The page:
A recently published report has revealed that less than 13 per cent of US consumers believe that information provided by pharmaceutical companies is more trustworthy than healthcare information provided by other organisations.
Revelations revealed in this report will confirm what most industry analysts have long confirmed. The Vioxx scandal, along with safety concerns over Bextra, Zyprexa, and Seroxat, had all but sounded the death knoll on what was already a fragile reputation.
"The new research also finds that public opinion has the potential to negatively impact individual pharmaceutical companies far more dramatically than increased federal regulations," said Datamonitor eHealth analyst Kimberly O'Malley.
"In fact many consumers now question whether pharmaceutical companies have their best interests in mind when marketing a product."
These doubts, in combination with soaring drug costs and shrinking product pipelines, pose an imminent danger to an industry that relies increasingly on word-of-mouth to create brand awareness and loyalty.
Pharmaceutical companies are understandably aware of public opinion. In July 29 of this year the Pharmaceutical Researchers and Manufacturers of America's (PhRMA) Board of Directors approved the pharmaceutical industry's Guiding Principles on direct-to-consumer (DTC) advertising.
By adopting these principles (the new PhRMA guidelines go into effect January 1, 2006), the US pharmaceutical industry is proactively assuming an increasingly rigorous self-regulatory role.
Bristol-Myers Squibb has voluntarily established a 12-month ban on DTC promotional advertising following the launch of a new product.
The Guiding Principles specify only that "companies should spend an appropriate amount of time to educate health professionals about a new medicine or a new therapeutic indication before commencing the first DTC advertising campaign," said O'Malley.
Datamonitor's report found that while moratoriums on broadcast and print DTC ads may initially negatively impact sales of new products, waiting periods send the message to consumers that patient safety is a priority for the pharmaceutical industry.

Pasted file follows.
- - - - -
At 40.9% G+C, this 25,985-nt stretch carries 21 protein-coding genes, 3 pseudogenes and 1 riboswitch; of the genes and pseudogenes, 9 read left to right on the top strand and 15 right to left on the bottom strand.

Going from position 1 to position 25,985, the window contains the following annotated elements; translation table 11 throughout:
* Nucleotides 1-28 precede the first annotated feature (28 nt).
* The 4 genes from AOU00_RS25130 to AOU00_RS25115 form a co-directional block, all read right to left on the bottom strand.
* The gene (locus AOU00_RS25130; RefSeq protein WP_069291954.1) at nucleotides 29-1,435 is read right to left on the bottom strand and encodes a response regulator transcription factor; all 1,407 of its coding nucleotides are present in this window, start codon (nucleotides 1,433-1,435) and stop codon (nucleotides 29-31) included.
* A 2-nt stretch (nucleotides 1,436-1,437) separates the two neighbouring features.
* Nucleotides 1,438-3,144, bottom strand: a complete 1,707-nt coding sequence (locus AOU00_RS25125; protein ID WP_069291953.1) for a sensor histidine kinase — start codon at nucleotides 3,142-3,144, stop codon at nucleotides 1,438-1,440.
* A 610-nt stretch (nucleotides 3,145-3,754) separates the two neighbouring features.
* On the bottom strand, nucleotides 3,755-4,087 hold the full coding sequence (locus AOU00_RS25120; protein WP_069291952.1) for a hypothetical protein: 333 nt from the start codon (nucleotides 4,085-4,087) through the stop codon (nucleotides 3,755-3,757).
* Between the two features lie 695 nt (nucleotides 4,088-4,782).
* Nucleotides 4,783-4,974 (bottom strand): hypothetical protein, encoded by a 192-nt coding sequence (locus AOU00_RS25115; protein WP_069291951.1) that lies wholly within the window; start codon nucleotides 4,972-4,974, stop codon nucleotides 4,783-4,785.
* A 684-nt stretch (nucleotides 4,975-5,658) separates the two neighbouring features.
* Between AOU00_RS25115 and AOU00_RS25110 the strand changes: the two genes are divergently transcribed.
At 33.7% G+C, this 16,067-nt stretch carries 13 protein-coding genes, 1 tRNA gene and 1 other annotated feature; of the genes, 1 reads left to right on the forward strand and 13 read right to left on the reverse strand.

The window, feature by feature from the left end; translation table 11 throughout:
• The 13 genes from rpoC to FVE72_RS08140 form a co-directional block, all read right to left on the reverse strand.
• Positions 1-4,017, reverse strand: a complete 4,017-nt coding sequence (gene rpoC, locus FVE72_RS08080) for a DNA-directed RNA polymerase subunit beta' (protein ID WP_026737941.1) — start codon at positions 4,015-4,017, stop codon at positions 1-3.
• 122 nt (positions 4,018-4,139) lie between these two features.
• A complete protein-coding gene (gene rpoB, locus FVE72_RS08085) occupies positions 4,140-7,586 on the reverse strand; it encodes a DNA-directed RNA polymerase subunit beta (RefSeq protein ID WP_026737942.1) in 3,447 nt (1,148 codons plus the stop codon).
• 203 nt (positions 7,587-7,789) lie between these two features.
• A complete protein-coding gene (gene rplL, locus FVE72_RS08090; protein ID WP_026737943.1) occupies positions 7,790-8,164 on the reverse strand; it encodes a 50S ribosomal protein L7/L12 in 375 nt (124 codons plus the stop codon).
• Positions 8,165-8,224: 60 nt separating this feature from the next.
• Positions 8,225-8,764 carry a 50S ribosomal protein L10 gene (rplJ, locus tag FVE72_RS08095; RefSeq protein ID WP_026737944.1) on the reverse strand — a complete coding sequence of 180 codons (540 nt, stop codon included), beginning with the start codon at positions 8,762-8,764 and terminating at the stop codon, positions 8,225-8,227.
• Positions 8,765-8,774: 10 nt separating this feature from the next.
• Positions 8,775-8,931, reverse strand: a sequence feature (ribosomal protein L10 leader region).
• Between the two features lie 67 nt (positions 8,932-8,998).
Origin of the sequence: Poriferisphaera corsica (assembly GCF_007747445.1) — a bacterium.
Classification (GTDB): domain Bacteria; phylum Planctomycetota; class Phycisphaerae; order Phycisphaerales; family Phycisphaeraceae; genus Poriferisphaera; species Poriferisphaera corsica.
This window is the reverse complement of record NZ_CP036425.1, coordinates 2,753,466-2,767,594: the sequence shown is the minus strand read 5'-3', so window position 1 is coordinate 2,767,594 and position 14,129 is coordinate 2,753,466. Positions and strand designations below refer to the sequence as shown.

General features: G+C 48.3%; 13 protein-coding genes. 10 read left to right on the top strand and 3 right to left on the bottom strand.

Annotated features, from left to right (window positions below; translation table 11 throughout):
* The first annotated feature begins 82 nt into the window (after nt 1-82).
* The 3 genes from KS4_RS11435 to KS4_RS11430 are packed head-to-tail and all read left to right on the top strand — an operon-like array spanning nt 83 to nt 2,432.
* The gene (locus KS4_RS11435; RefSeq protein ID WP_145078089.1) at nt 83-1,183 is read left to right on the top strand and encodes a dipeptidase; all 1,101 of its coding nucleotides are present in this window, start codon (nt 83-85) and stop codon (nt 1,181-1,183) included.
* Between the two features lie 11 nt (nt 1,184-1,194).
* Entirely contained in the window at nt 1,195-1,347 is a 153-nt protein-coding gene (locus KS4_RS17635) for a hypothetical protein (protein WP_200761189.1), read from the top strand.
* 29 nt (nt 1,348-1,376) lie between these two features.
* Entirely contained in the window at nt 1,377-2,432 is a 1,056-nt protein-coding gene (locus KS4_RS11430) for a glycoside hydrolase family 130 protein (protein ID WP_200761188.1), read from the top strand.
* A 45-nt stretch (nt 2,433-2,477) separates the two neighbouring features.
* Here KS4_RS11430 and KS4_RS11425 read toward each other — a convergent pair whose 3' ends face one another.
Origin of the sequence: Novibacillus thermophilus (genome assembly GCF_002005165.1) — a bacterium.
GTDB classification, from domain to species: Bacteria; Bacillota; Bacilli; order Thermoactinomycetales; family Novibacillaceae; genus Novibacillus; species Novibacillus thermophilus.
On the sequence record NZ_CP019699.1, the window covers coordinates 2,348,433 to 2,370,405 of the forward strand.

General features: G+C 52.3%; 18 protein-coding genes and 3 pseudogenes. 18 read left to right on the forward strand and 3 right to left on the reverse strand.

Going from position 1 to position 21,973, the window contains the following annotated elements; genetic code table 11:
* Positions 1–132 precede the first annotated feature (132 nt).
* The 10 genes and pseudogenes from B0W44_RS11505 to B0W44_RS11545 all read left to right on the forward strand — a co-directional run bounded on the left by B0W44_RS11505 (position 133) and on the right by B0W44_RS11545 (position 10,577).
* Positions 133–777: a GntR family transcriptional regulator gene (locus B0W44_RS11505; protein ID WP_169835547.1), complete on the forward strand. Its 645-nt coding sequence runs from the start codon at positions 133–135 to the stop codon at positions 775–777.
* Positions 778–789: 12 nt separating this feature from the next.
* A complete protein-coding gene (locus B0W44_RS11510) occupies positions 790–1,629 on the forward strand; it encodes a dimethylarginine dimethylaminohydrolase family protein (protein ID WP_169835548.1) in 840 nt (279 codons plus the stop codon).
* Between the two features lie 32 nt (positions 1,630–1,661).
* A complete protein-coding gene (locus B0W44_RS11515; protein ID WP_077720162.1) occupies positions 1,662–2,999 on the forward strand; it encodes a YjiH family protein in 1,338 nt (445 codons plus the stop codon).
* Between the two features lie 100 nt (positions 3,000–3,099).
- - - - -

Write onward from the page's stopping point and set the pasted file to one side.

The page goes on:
Long-term however, companies may want to reconsider whether applying a set waiting period to all new products is optimal as there are many complex factors that manufacturers must take into account when deciding if a drug is publicly promotable.
"The PhRMA Guiding Principles are more stringent than current FDA requirements, this action should both reassure consumers and make further federal regulation unnecessary," O'Malley said.
"Compliance with PhRMA's Guiding Principles will undoubtedly improve the reputation of the pharmaceutical industry in the eyes of consumers."
The report believes that recommendations from fellow consumers - specifically individuals who author blogs, participate in chat rooms or post to web boards - are gaining increased influence in the market.
"Datamonitor believes that recommendations based on the experiences of other consumers will become an increasingly influential part of patients' decision making processes."
Increased safety warnings attached to some drugs (Roche's Accutane and GlaxoSmithKline's Paxil) and the complete market withdrawals of Merck's Vioxx have undermined consumer confidence in both the pharmaceutical industry and the products it produces.
However despite consumers' misgivings, there is light at the end of the tunnel. Datamonitor commented that the pharmaceutical industry remains in a strong position to become a trusted source of information and services in the future, provided more stringent standards of practice are adopted.